Which US cement producers can exploit higher cement demand in 2021?

 Which US cement producers can exploit higher cement demand in 2021?
16 April 2021

The Portland Cement Association's (PCA) Spring Cement Consumption Forecast for 2021-22 indicated that cement demand in the USA could match or exceed last year's growth of two per cent, despite the loss of nearly 9.5m jobs and a severe decline in real GDP as a direct result of the country's lockdowns and economic impact from COVID-19.

Further, the PCA was keen to highlight the long-term upturn in US cement demand that would be supported by the US$2.2trn eight-year infrastructure 'Build Back Better' programme, proposed by the Biden administration. This could boost cement consumption by more than 7Mta until 2025 and a three per cent volume CAGR.

The PCA estimates that even if the infrastructure programme is reduced to just traditional infrastructure projects this would still see a 4.1Mta additional rise in cement consumption and a CAGR of two per cent. Furthermore, without a new infrastructure programme cement is forecast to grow by 2.2 per cent to 2022,  1.25 per cent in 2023 and below one per cent in 2024 and 2025. 

Which multinationals can expect to benefit?
Cemex released somewhat conservative guidance for 2021 after its 4Q21 results, according to UBS analysis. Cemex does not expect as much disruption this year from COVID-19 as it suffered in 2020, and it recognised that it had a strong end to 2020 in the USA with significant monetary and fiscal stimulus going forward. Cement volumes for Cemex US rose by 15 per cent in 4Q20 compared to 4Q19 and prices also increased by two per cent. Over the year cement volumes grew by eight per cent in the US for Cemex in 2020, but it gave an outlook of just a 1-3 per cent growth in its outlook for US cement volumes in 2021.

Buzzi Unicem reported strong hydraulic binder volumes in the US in 2020, up five per cent from 2019. However, it was also cautious about the year ahead. Buzzi Unicem expects moderate growth from construction investments while balancing this against inflationary costs and the weakness of the dollar which could see a decline in results in 2021.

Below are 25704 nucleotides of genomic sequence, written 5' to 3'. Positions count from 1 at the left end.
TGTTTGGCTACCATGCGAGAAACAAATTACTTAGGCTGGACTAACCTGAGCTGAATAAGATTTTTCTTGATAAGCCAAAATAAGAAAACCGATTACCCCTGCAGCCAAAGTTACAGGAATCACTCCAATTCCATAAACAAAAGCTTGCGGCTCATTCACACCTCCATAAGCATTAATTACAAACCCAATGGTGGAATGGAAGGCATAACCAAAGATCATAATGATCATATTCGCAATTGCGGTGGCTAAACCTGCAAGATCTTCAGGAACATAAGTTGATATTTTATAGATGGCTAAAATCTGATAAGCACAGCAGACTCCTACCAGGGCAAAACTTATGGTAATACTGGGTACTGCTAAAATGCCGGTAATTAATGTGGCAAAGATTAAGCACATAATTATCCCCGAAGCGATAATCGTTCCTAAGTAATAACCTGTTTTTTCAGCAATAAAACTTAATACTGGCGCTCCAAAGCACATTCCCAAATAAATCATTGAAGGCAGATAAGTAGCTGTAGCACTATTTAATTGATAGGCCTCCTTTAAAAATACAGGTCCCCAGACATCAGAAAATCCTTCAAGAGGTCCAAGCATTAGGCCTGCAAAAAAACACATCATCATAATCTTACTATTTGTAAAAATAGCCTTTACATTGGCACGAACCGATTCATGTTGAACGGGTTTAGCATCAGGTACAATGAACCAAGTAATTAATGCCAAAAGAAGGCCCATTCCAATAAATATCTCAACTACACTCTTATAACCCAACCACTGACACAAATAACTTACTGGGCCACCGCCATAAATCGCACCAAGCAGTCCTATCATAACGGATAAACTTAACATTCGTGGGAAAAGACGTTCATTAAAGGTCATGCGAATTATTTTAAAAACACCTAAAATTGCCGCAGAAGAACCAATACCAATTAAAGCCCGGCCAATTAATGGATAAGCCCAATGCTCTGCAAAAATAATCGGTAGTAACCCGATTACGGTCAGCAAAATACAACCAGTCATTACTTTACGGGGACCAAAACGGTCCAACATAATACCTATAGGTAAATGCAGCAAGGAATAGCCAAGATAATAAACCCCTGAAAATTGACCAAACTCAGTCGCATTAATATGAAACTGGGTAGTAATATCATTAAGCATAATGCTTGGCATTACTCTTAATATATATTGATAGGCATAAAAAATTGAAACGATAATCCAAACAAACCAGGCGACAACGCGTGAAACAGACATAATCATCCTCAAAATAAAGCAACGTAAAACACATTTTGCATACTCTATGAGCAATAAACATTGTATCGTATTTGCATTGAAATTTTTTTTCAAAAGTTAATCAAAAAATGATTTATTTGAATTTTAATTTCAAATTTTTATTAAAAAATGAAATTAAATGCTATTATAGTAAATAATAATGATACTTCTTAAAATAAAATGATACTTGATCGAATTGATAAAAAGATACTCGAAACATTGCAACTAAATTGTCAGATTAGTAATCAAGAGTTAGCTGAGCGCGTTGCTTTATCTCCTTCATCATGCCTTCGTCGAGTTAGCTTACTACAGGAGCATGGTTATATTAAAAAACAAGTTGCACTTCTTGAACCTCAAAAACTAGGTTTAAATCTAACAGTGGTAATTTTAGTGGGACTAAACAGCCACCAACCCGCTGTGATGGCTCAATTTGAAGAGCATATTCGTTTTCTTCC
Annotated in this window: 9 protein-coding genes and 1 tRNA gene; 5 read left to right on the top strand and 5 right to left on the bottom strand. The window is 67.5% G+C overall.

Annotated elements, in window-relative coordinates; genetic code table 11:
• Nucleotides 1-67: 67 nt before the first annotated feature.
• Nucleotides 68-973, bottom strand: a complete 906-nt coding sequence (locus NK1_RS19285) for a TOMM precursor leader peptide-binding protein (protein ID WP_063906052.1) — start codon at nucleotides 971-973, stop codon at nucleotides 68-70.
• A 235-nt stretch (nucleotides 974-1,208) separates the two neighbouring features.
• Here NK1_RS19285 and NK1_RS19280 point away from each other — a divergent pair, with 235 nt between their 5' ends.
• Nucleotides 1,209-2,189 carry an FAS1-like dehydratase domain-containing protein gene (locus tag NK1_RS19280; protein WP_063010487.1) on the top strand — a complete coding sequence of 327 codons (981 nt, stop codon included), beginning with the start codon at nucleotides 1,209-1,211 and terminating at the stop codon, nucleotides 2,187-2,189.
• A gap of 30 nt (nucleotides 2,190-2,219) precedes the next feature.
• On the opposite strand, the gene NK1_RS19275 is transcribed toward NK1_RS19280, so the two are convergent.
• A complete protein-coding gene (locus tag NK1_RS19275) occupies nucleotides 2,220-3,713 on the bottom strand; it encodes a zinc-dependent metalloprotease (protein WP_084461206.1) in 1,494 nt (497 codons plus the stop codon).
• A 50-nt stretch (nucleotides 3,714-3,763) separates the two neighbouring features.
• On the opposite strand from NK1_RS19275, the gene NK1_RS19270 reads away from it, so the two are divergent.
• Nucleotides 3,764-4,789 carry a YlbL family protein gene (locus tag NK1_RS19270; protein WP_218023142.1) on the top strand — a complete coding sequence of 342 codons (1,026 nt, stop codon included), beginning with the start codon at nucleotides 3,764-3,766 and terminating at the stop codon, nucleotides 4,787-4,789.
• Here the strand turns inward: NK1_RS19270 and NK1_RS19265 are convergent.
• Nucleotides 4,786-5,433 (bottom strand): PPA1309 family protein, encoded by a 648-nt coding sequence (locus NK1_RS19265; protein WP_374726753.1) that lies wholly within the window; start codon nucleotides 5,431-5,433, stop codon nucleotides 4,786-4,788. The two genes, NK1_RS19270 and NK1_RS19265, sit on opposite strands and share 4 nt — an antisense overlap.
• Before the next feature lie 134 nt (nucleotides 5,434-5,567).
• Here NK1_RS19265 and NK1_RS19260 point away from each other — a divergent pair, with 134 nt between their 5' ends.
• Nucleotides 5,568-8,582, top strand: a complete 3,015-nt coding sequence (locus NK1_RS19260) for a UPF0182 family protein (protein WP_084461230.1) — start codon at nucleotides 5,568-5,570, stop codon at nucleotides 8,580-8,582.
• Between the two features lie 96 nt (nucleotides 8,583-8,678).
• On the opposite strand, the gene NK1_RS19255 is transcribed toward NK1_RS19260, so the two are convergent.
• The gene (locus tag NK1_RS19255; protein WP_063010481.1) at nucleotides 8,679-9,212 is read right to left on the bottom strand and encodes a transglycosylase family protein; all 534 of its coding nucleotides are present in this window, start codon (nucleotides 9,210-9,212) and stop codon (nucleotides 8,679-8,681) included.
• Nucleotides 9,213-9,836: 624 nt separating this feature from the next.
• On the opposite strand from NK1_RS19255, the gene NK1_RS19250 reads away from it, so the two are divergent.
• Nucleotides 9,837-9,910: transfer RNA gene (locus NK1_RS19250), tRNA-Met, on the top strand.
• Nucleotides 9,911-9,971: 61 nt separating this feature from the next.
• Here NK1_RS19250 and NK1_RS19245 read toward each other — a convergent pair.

LafargeHolcim had a more challenging 2020 in the US in terms of cement volumes, which fell 4.8 per cent to 19.8Mt from 20.8Mt in 2019. 

Similarly, Cementos Argos saw a fall in cement volumes in 4Q20 to 1.489Mt compared with 1.535Mt in 4Q19, a decrease of three per cent. Throughout 2020 Argos' cement volumes fell to 5.886Mt from 6.287Mt in 2019, down 6.4 per cent.

Lehigh Hanson (HeidelbergCement) improved its 4Q performance in 2020 reaching North American cement sales volumes of 3.942Mt, up 2.3 per cent from 3.855Mt in 4Q19. However, its total cement sales in the North America for the year dipped to 15.554Mt, down 3.5 per cent from 16.114Mt in 2019.

Vicat posted increasing sales in the Americas to EUR636m in 2020, up 17.2 per cent from EUR589m in 2019. US sales rose by eight per cent for the group in 2020. However, Vicat is modernising its Ragland cement plant with a new 5000tpd clinker line, including a new preheater and precalciner, which is likely to affect this US plant's output in 2021. 

Meanwhile, last year, Titan America saw cement consumption rise in Florida on the back of increased housing demand, even if this was somewhat offset by a lack of non-residential construction. Revenue from US cement operations for the group increased to US$1.07bn.

While most of the multinationals operating in the US have seen cement volumes decline slightly in 2020 compared to 2019, most of them saw sharp 'V-shape' recoveries in the 4Q20. The PCA's Spring Cement Consumption Forecast suggests that there will not be a further reduction in cement sales over the next 12 months. However, cement producers are concerned about unfavourable exchange rates, higher energy costs and any resurgence of the COVID-19 pandemic. On the positive side, Cemex appears best positioned to increase its US market share from the increasing cement demand.


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